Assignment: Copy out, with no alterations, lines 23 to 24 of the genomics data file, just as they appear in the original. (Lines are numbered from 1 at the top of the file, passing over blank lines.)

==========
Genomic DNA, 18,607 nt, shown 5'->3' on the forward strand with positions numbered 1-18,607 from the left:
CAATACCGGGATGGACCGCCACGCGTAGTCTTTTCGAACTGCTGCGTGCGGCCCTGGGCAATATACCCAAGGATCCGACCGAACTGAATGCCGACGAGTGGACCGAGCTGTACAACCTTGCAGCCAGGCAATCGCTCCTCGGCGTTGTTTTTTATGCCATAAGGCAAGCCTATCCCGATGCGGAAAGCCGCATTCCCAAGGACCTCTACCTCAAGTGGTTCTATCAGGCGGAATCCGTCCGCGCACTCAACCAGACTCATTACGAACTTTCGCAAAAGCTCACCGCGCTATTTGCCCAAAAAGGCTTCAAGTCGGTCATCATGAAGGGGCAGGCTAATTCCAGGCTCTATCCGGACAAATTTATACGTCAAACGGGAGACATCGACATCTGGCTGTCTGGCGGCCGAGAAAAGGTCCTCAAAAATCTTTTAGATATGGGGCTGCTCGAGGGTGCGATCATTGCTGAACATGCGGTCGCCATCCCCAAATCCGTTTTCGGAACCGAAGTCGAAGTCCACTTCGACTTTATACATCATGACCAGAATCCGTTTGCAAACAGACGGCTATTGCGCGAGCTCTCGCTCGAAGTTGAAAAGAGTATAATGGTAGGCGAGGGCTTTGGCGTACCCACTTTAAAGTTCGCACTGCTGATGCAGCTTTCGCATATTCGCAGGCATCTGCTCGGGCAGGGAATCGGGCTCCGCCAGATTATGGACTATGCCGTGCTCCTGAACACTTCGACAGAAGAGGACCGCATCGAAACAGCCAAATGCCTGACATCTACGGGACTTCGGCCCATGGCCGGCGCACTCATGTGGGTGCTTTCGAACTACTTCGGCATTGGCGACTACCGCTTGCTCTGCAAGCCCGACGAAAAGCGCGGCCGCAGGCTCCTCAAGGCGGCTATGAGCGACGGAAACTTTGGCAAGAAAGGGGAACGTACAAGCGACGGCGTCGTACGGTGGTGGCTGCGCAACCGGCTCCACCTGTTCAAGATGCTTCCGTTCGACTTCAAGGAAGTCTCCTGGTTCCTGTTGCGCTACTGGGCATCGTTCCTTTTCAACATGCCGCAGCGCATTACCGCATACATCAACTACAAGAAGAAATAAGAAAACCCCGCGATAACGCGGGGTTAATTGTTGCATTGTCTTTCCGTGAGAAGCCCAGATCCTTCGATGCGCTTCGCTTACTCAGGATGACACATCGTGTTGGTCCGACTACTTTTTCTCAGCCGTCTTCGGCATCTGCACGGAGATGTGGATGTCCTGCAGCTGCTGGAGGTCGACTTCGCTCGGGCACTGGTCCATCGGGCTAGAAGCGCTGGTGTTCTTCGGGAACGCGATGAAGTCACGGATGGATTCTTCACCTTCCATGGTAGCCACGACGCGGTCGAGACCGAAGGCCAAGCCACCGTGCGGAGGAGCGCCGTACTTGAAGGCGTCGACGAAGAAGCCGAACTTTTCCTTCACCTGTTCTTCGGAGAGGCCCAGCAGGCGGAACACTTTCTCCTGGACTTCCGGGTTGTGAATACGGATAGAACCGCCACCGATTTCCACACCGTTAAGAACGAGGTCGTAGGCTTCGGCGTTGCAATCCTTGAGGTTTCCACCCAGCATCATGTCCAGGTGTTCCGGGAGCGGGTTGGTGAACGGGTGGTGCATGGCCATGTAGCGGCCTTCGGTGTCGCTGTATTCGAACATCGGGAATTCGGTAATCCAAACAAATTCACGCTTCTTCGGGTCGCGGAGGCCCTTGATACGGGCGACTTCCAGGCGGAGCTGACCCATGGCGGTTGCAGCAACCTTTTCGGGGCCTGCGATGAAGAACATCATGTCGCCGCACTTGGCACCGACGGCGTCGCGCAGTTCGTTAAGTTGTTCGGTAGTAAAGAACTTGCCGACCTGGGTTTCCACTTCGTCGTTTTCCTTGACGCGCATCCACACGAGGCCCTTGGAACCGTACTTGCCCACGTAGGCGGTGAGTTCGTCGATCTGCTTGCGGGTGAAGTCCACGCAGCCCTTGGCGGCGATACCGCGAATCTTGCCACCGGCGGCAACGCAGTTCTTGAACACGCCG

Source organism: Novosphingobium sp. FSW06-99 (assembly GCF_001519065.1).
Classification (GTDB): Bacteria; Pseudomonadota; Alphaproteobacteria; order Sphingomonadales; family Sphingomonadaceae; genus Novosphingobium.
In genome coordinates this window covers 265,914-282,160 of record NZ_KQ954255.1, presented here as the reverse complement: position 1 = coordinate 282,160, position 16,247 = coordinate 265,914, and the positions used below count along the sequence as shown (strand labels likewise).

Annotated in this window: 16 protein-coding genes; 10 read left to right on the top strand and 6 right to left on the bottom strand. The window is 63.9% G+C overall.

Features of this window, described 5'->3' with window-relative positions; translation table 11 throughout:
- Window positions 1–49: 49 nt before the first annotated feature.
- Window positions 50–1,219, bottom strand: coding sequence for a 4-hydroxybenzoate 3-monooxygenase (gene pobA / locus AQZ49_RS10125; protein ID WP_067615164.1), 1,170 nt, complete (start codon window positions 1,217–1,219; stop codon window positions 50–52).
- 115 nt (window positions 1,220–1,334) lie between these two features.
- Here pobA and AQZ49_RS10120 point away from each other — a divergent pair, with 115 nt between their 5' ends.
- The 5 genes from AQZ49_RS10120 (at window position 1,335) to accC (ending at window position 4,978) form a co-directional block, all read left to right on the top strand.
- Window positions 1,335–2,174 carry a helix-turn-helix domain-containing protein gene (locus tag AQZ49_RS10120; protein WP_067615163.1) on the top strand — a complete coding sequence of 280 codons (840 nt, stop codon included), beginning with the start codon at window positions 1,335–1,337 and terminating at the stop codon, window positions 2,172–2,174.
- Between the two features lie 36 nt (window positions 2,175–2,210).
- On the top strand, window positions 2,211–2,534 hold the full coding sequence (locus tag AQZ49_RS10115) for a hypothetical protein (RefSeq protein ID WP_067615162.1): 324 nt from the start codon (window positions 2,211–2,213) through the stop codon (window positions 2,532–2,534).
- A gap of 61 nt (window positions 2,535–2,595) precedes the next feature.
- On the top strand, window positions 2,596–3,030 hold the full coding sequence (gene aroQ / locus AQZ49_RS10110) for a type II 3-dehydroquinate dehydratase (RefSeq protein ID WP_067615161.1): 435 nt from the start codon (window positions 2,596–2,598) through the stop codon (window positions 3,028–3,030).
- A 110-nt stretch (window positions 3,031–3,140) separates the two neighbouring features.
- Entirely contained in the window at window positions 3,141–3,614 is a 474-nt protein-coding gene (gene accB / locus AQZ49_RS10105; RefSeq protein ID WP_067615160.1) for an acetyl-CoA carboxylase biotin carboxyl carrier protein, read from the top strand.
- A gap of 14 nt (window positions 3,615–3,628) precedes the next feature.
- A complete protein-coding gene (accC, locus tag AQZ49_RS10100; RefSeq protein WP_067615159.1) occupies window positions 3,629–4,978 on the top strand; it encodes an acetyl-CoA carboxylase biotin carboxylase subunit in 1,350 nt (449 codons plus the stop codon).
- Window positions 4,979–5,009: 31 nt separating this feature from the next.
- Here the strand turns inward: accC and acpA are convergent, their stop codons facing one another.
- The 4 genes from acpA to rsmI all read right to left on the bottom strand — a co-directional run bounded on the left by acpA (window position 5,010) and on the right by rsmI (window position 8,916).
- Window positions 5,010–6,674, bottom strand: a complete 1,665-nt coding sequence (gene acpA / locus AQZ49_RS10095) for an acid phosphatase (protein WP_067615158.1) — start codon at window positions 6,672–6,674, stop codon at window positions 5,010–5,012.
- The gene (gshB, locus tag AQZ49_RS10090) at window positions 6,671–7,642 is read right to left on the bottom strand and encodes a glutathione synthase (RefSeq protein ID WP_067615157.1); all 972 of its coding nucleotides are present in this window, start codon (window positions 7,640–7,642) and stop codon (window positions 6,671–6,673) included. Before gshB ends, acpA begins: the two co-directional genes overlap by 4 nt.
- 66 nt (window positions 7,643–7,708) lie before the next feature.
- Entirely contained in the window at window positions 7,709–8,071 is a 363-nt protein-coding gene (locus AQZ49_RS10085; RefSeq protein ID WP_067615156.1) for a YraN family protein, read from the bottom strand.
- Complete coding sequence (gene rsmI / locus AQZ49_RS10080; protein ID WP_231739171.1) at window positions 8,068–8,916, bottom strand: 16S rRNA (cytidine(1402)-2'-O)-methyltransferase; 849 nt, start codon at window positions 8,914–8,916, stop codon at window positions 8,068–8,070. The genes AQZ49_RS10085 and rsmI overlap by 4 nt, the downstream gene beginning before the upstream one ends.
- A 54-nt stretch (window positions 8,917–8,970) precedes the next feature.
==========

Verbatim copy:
- Here the strand turns inward: accC and acpA are convergent, their stop codons facing one another.
- The 4 genes from acpA to rsmI all read right to left on the bottom strand — a co-directional run bounded on the left by acpA (window position 5,010) and on the right by rsmI (window position 8,916).